WACONIA, Minn. - The cold and snowy winter might be behind us, but the pains of the season past is still being felt on farms across the Midwest.
Crops like alfalfa are struggling in some parts of Minnesota and Wisconsin and that could have a trickle-down effect reaching all the way down to household budgets.
"Our clients are mostly about 60 percent horse clients and 40 percent dairy clients," said Bill Lueth, a farmer west of Waconia.
While the price of hay could see a dramatic increase, so too could the price of milk and meat. Experts say it's just too early to say if that will indeed be the case.
The struggles for crops like alfalfa crop are due to the winter freeze. There was early snow, followed by a thaw and then a sudden drop in temperature in January. That turned the snow into an icy blanke of sorts.
"That combination just smothered out some of the alfalfa," he said. "It's actually a live plant it has to have respiration and it has to have air."
At a neighboring farm, the crop is better, but slow to grow. Experts say it survived because the alfalfa was planted recently and harvested only three times last year.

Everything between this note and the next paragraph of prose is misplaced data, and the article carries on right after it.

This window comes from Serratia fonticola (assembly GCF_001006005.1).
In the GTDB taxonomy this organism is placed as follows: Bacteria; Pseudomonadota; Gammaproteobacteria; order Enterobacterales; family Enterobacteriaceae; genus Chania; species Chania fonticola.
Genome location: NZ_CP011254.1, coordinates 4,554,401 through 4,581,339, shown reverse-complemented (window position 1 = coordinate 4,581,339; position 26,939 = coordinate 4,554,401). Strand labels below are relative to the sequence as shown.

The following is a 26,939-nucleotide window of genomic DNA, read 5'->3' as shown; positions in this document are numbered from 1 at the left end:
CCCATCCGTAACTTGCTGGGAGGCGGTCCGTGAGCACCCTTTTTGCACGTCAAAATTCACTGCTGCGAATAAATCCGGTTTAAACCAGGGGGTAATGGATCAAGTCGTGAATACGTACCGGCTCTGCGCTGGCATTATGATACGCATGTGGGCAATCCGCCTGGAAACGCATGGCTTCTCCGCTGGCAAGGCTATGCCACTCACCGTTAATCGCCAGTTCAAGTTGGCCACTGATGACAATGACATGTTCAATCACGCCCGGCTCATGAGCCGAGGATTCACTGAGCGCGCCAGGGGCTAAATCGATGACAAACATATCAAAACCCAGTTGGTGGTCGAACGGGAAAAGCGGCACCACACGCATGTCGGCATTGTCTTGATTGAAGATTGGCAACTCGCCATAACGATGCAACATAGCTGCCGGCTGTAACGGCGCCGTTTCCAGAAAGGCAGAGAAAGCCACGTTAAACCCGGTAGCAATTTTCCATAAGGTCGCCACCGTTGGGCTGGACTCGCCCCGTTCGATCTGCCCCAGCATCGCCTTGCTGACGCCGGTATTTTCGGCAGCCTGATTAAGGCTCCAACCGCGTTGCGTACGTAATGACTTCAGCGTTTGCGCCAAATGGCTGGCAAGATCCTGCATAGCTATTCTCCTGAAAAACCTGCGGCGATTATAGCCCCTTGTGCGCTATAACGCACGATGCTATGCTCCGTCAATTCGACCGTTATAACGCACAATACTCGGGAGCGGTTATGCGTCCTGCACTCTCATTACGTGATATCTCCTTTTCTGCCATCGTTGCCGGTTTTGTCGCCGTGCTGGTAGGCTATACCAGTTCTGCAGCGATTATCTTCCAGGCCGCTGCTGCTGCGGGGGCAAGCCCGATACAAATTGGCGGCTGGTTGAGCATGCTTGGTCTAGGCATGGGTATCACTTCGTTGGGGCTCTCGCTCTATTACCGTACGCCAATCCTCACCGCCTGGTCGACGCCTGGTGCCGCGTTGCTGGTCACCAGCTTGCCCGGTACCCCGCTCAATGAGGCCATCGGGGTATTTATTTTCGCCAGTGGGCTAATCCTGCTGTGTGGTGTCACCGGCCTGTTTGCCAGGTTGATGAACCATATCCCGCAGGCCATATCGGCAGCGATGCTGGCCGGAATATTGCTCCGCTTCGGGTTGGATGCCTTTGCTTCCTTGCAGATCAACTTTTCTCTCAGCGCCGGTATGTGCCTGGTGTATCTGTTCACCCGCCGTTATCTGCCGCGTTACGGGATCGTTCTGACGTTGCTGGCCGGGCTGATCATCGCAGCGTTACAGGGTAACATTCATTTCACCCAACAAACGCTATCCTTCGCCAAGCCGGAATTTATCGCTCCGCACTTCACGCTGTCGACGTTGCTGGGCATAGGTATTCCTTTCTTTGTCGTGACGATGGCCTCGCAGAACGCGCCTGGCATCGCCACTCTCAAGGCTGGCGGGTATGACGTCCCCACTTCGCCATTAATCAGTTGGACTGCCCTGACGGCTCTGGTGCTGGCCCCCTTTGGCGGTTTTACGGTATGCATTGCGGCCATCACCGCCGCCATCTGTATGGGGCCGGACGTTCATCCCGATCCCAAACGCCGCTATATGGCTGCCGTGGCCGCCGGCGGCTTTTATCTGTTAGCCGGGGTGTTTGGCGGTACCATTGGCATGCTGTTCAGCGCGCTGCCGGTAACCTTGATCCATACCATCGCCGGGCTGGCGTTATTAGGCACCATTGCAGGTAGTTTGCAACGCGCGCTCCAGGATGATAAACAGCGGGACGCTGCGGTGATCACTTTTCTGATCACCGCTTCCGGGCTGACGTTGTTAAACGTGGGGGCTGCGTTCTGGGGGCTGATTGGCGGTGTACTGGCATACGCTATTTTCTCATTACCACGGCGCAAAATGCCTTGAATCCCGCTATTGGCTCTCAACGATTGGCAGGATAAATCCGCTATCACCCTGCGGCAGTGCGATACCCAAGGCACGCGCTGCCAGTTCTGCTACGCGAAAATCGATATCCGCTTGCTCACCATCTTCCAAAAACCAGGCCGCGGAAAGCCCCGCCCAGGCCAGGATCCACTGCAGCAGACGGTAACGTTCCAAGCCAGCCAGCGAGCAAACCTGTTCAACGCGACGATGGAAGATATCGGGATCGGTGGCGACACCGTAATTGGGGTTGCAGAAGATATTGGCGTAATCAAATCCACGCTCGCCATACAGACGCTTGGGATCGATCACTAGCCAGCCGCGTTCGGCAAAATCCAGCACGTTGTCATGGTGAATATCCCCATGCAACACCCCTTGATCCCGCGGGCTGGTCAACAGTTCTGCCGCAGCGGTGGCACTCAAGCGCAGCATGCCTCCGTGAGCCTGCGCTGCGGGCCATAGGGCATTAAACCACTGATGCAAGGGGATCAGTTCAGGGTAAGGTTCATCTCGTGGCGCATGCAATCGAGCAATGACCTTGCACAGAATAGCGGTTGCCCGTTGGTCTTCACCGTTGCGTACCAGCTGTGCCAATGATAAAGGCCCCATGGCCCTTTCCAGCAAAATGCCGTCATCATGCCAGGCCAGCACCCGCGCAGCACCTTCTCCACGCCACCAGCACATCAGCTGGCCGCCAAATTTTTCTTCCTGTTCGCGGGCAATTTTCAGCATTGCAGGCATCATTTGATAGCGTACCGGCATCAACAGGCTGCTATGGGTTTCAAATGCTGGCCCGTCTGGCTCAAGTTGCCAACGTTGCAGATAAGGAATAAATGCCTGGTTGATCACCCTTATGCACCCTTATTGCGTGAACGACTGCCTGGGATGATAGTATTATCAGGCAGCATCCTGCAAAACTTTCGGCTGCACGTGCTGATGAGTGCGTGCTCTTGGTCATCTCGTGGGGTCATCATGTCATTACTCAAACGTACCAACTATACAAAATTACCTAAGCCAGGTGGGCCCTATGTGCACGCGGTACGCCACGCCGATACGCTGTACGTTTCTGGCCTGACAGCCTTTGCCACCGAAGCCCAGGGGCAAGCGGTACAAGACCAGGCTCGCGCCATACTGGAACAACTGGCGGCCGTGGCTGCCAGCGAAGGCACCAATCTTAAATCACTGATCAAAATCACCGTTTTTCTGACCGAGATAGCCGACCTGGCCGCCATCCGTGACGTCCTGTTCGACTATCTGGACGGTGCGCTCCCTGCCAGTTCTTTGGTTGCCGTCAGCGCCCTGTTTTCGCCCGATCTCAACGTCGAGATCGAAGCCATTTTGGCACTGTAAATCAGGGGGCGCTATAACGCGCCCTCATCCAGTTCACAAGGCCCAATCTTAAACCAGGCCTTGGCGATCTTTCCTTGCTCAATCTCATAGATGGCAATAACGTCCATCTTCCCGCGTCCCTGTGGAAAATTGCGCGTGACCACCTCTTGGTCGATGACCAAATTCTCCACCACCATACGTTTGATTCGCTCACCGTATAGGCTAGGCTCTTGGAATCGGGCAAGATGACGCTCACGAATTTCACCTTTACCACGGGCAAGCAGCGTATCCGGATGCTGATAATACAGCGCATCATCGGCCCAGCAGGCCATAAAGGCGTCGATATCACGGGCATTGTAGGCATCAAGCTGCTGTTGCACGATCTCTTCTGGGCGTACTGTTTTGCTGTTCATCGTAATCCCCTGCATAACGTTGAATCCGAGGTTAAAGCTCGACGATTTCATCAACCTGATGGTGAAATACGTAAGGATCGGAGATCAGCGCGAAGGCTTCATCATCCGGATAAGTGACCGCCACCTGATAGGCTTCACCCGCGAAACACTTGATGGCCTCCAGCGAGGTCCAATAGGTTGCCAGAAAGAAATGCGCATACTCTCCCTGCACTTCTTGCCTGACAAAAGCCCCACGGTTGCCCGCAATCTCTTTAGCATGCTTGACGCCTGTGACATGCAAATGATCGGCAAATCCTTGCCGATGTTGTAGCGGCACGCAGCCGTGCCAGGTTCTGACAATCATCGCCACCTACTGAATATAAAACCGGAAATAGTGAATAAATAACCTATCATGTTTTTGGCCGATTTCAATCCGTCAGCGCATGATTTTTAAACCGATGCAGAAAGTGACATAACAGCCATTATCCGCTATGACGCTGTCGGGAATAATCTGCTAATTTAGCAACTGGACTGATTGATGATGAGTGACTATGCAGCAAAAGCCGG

Just how much of the overall crop they'll be able to harvest this year will be determined by the future forecast, but this is not a good start.
Lueth says no matter what happens there is certainly going to be less hay available and those who need to feed their animals will face challenges to secure it.
"That's a major financial burden for livestock producers and that is something they may even want to go to their local FSA office to see what's available in some disaster relief or loans," said Jim Paulson, of the University of Minnesota Extension office.
"As I've always said, we're in the risk business. You don't know what you get from year to year. You do the best job you can," said Lueth.
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